I’m not one for talking about my personal life online – that’s another story – but on occasion something smashes that self-made separation.
Recently, it was the first year anniversary of my mother’s passing. Not long after came the news that an old friend’s mother had died, a woman I had felt very close to over the last 30 years.
This was followed soon by my mother’s birthday and then by Mother’s Day. All in a matter of weeks. It seemed mothers were in my air. My atmosphere. It was hard.
On Mother’s Day, I woke and decided to walk up Cave Hill. I thought. I came back and cooked a rare Mother’s Usual Sunday Roast for one. I opened the wine before one. I played Doris Day. I sang loudly. For hours. I sang for my mum. I sang in celebration. I sang in remembrance. I sang because of her. I sang in defiance of my neighbours. I sang in vanity. I sang, as the saying goes, my heart out. There were not a few tears.
I woke to two messages on Monday morning. Both talked about my story Tickles, written in 2014, before my novel came out, aired again, without my knowledge, on Mother’s Day. The story is about a man visiting his mother in a home. She has dementia. She hugs him and won’t let him go. In that forced fit, he time-travels (we call it remembering), and finds that, although she is the one with the disease that dissolves time and memories, he is the one that had forgotten, the key to understanding the fracture in their relationship. There is pain, there is remembering and then healing.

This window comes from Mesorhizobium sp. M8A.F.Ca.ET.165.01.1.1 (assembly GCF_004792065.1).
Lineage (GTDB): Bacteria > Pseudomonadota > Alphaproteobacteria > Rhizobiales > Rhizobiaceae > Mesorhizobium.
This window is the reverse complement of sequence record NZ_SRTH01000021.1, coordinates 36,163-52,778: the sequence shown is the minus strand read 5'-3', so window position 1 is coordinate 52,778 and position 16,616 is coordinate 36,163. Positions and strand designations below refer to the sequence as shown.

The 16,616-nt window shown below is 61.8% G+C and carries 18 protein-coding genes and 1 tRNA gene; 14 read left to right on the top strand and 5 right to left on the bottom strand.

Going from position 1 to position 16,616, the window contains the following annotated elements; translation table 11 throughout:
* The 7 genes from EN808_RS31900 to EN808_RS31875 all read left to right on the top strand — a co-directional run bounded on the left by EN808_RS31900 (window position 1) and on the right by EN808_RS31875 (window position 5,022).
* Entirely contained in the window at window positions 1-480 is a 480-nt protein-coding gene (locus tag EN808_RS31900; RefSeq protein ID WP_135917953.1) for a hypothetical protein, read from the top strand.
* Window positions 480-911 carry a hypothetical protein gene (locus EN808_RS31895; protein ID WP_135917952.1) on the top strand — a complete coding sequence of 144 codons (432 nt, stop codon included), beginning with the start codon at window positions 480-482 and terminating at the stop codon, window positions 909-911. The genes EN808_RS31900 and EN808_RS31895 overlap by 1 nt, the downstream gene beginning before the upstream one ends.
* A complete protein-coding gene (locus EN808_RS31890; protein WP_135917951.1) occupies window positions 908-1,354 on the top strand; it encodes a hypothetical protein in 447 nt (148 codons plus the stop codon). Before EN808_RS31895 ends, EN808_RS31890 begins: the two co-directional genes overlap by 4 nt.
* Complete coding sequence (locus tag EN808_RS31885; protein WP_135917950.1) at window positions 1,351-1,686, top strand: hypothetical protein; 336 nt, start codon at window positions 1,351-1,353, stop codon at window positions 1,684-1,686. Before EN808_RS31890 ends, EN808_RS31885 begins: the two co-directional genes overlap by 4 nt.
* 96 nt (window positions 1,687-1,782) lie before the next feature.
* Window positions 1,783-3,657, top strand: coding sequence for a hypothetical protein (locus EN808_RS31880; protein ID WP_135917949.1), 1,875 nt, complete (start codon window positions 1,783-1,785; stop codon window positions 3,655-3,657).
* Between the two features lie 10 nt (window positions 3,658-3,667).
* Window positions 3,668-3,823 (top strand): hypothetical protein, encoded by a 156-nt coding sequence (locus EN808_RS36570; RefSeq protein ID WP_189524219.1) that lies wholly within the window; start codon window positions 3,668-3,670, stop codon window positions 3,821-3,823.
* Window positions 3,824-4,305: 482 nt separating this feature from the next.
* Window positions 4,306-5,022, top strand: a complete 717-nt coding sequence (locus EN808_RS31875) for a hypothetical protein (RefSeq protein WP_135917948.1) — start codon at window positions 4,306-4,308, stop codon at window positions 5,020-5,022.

I don’t believe in God. I believe in little that has not been in front of my eyes, at some point, and I’d have included that which fuzzes in the corner but disappears in full gaze.
Do you believe in coincidences? Do I? What is it I just felt? Is it a thing people call God?
Here is something I wrote. You can hear it for the next month.